A roundup of the various futures being predicted for Grimm, Terra Nova, and Game of Thrones.
David Giuntoli as Nick Burkhardt and Russell Hornsby as Hank Griffin in Grimm.
© Scott Green/NBC
Grimm—The same pundits, TV By the Numbers, that insisted that the ratings number-crunching for A Gifted Man pointed toward certain cancellation have now singled out Grimm for the opposite fate, calling the NBC series with a once-uncertain future "certain to be renewed."
The TVBN calculation includes the most recent airings, in which Grimm's numbers have been increasing in potency, at least relative to NBC's notoriously weak stable. Grimm's 1.8 rating for its Jan. 20 episode was tied with Law & Order: SVU as NBC's best drama rating for the week—remarkable for a show that many, including TVBN's Bill Gorman, guessed during its turbulent preproduction wouldn't make it past its freshman year.
Terra Nova—Meanwhile, Fox signaled that "everyone just has to stand by" to hear whether their expensive sci-fi experiment Terra Nova will be picked up for another year. But star Jason O'Mara has been thinking ahead to what would make the series more exciting.
"When we use dinosaurs, I really hope they're completely kick-ass dinosaurs—no half-hearted dinosaurs," O'Mara told TVLine at Monday's New York premiere of his new action-comedy, One For the Money (opening Friday). "Maybe it's better to have a totally awesome dinosaur in one episode, rather than seeing a dinosaur every episode that isn't quite there."
O'Mara also rooted for more material place in the "awesome" 2149 setting, more mythology, and a full-on villain. He suggested James Earl Jones for the role of ultimate baddie, "since Sam Neill is already in Alcatraz." (Sam Neill does make a great bad guy. Remember Crusoe? "I say, Jeremiah, that look could geld a stoat.")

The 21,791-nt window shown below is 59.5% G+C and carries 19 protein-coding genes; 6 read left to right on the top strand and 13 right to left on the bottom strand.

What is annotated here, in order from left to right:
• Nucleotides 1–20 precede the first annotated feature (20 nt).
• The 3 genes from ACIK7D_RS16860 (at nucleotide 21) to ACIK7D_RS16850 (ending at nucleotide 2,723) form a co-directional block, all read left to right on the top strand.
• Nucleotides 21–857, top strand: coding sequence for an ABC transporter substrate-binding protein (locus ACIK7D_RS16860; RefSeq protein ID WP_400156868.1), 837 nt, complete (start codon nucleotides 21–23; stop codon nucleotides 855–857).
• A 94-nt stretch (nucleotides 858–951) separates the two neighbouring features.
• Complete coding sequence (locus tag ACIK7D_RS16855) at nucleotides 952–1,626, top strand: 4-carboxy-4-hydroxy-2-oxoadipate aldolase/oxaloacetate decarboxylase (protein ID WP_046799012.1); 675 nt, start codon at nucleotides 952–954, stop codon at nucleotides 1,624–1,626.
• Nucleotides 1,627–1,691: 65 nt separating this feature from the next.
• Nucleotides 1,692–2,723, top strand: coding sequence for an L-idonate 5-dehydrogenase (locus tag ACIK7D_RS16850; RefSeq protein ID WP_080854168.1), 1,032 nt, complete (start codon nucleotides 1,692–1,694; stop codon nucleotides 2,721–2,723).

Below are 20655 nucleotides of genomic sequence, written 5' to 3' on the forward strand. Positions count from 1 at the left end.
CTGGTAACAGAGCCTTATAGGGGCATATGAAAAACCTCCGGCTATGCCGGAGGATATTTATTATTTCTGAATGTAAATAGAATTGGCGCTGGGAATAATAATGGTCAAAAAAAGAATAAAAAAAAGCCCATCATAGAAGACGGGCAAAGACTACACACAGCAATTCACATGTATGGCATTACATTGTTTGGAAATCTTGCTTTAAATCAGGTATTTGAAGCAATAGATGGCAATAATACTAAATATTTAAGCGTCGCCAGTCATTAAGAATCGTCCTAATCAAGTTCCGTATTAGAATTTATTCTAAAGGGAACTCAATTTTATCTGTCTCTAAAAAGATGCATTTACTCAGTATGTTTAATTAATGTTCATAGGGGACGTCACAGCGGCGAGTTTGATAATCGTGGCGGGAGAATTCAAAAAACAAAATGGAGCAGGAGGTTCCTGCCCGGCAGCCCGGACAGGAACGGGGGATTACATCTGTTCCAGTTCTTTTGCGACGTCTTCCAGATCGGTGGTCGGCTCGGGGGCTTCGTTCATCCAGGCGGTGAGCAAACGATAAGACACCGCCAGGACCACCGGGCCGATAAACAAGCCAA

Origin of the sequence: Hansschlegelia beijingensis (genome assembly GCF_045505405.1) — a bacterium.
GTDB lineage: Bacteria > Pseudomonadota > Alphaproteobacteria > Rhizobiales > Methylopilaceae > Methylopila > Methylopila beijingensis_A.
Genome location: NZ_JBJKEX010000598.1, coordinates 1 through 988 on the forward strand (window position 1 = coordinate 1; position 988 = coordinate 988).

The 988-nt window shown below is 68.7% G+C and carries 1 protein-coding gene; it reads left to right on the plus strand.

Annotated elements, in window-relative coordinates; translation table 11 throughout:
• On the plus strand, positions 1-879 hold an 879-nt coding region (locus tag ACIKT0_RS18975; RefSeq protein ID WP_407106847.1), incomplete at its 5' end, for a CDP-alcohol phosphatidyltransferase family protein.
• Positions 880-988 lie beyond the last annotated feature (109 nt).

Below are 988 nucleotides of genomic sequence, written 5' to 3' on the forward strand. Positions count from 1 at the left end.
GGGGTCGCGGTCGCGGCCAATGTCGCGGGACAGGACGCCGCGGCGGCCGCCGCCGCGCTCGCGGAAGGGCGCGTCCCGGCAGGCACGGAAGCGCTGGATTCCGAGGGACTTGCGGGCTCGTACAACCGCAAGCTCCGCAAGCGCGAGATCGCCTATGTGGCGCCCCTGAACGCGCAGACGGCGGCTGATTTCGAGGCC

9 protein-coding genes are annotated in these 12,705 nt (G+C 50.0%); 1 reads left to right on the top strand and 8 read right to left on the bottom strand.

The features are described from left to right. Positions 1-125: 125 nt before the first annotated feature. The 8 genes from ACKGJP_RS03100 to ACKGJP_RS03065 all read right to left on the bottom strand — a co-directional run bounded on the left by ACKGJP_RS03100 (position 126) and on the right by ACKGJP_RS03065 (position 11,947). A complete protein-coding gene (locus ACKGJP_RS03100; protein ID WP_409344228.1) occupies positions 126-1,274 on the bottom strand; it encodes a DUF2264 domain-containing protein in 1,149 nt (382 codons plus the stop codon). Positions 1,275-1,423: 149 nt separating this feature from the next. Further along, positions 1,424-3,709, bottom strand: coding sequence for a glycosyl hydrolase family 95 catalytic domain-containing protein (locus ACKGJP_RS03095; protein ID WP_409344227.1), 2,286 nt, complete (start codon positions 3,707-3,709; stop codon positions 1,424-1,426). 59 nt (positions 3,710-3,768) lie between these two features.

Game of Thrones—George R. R. Martin is also thinking ahead anxiously to the second season of the show based on his novels. In this case, he's worried about how with show will fare now that the central figure of Eddard Stark, played by Sean Bean, has been killed off. Martin is feeling unnerving parallels to a series he used to write for, Beauty and the Beast. "Linda Hamilton decided to leave after the second season, and so we killed off her character right at the beginning at the third season and the ratings just went through the floor," Martin said at the Golden Globes. "People hated it and the show was done after that."
Eddard Stark with snuffed in the penultimate episode of season 1, following the storyline established in the novel. "We've only had one episode after Sean's character died and, well, we'll find out how it affects things," Martin said. "It was a big shock to a lot of people and it was interesting to see the response to it. It's something I did, you know, 16 years ago when the book came out. So it wasn't a secret, of course, but I could see the shock of it in the emails I got and on the blogs and the headlines. Time will tell how it affects the show, but hopefully the rest of the characters and their stories have become compelling to people... but I have to admit I worry about it a little after the experience with Beauty and the Beast and Linda Hamilton." I don't think George has much to worry about, do you?
Falling Skies—One thing is certain about the future of this TNT series: a lawsuit—over a typeface, of all things. THR is reporting that Turner Broadcasting is being sued in federal court over Falling Skies's unauthorized use of font software designed by Matius Gerardo Grieck for their opening titles and associated marketing. The suit comes on the heels of NBC Universal settling a case accusing Universal of stealing the Harry Potter font for merchandising sold at its theme parks—a suit brought by the same attorney now representing Grieck. If the designer gets his way, Falling Skies DVDs and other merchandise bearing the allegedly stolen font will be recalled and destroyed.
|Tags: Grimm, Terra Nova, Game of Thrones, Beauty and the Beast, Falling Skies|
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